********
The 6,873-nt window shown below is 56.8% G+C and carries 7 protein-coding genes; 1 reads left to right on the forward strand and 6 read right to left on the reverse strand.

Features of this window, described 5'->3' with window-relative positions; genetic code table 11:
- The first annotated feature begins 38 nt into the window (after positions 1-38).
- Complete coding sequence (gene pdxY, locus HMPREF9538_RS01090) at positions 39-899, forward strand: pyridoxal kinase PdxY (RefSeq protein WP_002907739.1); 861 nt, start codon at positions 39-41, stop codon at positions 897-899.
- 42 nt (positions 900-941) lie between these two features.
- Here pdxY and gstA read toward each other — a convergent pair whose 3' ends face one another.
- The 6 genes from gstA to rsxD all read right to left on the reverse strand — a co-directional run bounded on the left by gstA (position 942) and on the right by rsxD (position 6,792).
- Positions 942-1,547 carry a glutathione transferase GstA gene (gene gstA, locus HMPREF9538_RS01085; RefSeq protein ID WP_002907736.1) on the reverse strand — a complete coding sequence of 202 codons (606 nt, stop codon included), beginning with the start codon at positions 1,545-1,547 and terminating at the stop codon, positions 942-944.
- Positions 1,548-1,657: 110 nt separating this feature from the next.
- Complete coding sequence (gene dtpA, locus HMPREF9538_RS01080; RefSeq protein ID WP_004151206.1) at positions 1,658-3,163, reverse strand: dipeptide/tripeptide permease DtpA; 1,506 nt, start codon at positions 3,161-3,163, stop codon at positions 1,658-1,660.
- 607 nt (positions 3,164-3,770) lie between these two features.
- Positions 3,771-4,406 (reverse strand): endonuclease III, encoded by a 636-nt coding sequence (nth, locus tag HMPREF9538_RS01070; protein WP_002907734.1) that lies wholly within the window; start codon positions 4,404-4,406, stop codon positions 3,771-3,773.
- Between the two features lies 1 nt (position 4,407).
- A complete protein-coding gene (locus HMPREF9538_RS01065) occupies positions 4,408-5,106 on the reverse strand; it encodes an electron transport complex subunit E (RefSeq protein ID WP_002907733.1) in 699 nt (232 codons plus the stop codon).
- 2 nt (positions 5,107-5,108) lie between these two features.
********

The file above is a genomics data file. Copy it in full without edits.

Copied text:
The 6,873-nt window shown below is 56.8% G+C and carries 7 protein-coding genes; 1 reads left to right on the forward strand and 6 read right to left on the reverse strand.

Features of this window, described 5'->3' with window-relative positions; genetic code table 11:
- The first annotated feature begins 38 nt into the window (after positions 1-38).
- Complete coding sequence (gene pdxY, locus HMPREF9538_RS01090) at positions 39-899, forward strand: pyridoxal kinase PdxY (RefSeq protein WP_002907739.1); 861 nt, start codon at positions 39-41, stop codon at positions 897-899.
- 42 nt (positions 900-941) lie between these two features.
- Here pdxY and gstA read toward each other — a convergent pair whose 3' ends face one another.
- The 6 genes from gstA to rsxD all read right to left on the reverse strand — a co-directional run bounded on the left by gstA (position 942) and on the right by rsxD (position 6,792).
- Positions 942-1,547 carry a glutathione transferase GstA gene (gene gstA, locus HMPREF9538_RS01085; RefSeq protein ID WP_002907736.1) on the reverse strand — a complete coding sequence of 202 codons (606 nt, stop codon included), beginning with the start codon at positions 1,545-1,547 and terminating at the stop codon, positions 942-944.
- Positions 1,548-1,657: 110 nt separating this feature from the next.
- Complete coding sequence (gene dtpA, locus HMPREF9538_RS01080; RefSeq protein ID WP_004151206.1) at positions 1,658-3,163, reverse strand: dipeptide/tripeptide permease DtpA; 1,506 nt, start codon at positions 3,161-3,163, stop codon at positions 1,658-1,660.
- 607 nt (positions 3,164-3,770) lie between these two features.
- Positions 3,771-4,406 (reverse strand): endonuclease III, encoded by a 636-nt coding sequence (nth, locus tag HMPREF9538_RS01070; protein WP_002907734.1) that lies wholly within the window; start codon positions 4,404-4,406, stop codon positions 3,771-3,773.
- Between the two features lies 1 nt (position 4,407).
- A complete protein-coding gene (locus HMPREF9538_RS01065) occupies positions 4,408-5,106 on the reverse strand; it encodes an electron transport complex subunit E (RefSeq protein ID WP_002907733.1) in 699 nt (232 codons plus the stop codon).
- 2 nt (positions 5,107-5,108) lie between these two features.